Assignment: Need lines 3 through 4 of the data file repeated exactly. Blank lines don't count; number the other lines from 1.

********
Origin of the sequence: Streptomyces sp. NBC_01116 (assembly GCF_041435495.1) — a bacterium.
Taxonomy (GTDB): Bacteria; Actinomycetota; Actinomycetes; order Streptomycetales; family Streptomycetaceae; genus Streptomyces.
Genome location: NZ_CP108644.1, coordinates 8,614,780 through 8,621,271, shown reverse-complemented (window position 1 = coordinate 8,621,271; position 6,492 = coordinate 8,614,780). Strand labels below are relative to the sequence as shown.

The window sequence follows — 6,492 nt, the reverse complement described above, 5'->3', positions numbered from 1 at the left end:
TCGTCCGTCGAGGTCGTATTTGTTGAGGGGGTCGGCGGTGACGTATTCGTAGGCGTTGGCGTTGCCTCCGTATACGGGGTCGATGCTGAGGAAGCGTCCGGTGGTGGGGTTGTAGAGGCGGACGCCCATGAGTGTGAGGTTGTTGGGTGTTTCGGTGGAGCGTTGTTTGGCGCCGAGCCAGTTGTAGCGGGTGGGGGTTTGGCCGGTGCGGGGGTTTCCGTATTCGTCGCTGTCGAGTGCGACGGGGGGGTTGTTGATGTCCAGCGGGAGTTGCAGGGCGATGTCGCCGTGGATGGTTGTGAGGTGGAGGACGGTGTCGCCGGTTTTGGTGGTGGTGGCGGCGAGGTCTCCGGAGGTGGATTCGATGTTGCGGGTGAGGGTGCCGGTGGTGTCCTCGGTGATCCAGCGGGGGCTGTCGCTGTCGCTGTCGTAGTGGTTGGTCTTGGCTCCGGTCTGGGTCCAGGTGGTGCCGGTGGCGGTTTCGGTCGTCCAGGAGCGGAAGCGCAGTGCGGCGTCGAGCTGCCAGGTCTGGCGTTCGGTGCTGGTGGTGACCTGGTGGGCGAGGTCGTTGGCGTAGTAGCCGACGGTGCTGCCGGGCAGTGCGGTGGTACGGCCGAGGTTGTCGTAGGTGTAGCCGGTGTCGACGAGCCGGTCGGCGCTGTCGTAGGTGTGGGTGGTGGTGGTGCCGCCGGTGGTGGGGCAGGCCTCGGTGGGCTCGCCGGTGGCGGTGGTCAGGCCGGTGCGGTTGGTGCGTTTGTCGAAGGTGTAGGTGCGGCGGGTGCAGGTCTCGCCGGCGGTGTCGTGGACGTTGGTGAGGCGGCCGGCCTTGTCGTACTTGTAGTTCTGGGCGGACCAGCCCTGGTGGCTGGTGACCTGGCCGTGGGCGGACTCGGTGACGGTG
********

Genome location: NZ_CP108644.1, coordinates 8,614,780 through 8,621,271, shown reverse-complemented (window position 1 = coordinate 8,621,271; position 6,492 = coordinate 8,614,780). Strand labels below are relative to the sequence as shown.

The window sequence follows — 6,492 nt, the reverse complement described above, 5'->3', positions numbered from 1 at the left end: